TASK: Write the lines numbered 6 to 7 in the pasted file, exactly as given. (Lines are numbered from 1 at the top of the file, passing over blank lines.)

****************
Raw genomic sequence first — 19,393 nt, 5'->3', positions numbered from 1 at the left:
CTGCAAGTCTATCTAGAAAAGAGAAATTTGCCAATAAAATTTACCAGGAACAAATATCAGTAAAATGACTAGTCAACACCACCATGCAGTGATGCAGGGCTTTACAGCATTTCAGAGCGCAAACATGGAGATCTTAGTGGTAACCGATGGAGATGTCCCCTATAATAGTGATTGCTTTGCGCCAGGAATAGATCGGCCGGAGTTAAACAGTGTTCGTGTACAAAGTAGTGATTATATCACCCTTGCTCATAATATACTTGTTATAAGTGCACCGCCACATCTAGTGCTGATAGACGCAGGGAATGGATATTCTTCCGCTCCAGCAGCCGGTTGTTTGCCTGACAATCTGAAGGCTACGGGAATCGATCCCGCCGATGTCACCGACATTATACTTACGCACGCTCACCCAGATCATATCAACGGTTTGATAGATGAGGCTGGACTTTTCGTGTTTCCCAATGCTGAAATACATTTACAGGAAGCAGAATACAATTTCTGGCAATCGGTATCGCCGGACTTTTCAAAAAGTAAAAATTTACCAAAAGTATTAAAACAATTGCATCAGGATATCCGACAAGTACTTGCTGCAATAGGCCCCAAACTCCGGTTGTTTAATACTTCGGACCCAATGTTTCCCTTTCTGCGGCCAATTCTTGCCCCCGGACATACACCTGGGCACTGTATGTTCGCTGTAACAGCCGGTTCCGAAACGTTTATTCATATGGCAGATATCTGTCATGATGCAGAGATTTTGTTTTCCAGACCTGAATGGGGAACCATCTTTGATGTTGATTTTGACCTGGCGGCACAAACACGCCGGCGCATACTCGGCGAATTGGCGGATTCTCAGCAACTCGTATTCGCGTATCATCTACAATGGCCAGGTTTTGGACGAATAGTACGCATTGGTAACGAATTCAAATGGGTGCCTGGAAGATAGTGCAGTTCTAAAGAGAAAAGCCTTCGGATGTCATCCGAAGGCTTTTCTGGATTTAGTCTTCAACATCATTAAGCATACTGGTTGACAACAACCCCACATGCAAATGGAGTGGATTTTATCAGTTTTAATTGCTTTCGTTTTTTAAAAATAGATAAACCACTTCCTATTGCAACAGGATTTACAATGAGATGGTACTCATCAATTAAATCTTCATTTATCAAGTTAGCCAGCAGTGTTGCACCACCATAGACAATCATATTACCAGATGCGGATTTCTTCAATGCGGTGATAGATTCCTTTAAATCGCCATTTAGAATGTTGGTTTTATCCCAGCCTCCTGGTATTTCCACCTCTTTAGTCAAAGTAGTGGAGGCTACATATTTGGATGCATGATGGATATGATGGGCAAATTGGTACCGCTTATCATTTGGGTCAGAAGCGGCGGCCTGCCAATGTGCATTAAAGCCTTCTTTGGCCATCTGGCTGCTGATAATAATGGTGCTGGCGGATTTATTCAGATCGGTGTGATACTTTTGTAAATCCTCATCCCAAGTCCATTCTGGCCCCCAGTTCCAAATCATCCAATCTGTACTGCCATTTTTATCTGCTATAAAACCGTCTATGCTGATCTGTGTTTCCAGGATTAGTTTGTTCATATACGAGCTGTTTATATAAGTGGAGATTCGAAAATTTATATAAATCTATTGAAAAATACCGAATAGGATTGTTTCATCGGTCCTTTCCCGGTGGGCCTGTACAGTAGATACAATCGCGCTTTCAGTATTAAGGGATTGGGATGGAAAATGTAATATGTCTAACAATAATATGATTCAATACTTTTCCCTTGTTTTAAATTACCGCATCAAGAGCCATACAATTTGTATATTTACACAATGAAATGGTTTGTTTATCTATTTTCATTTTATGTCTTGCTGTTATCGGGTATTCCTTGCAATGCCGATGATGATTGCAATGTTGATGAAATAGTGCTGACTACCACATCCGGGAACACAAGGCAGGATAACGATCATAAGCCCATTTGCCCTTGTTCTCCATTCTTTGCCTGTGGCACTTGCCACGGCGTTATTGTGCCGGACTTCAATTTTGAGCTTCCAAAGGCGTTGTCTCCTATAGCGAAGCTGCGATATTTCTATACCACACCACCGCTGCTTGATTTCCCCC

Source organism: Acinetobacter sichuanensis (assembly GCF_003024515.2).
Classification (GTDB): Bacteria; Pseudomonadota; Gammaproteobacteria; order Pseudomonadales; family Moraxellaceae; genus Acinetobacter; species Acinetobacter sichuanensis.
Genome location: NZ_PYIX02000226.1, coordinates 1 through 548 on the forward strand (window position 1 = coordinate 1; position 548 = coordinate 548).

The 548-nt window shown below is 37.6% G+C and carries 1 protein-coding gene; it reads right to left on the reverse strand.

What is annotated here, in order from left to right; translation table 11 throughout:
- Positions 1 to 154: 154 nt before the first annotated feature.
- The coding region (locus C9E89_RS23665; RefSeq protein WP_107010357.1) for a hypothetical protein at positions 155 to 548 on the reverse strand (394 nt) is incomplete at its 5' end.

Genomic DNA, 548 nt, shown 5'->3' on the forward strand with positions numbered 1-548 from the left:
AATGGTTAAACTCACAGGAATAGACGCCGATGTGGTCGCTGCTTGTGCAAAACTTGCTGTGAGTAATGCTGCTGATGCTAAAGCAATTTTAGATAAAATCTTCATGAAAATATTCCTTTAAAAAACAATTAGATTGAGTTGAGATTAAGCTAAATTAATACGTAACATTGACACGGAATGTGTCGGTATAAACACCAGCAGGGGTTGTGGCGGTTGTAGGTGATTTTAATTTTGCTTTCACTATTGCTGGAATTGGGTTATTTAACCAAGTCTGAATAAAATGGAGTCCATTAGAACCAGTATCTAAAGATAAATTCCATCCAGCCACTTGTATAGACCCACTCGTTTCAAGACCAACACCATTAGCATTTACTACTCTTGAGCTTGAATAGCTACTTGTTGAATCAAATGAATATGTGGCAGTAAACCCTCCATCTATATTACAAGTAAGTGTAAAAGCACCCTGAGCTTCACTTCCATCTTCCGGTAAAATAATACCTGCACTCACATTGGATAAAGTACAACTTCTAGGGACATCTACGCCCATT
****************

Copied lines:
The 548-nt window shown below is 37.6% G+C and carries 1 protein-coding gene; it reads right to left on the reverse strand.

What is annotated here, in order from left to right; translation table 11 throughout: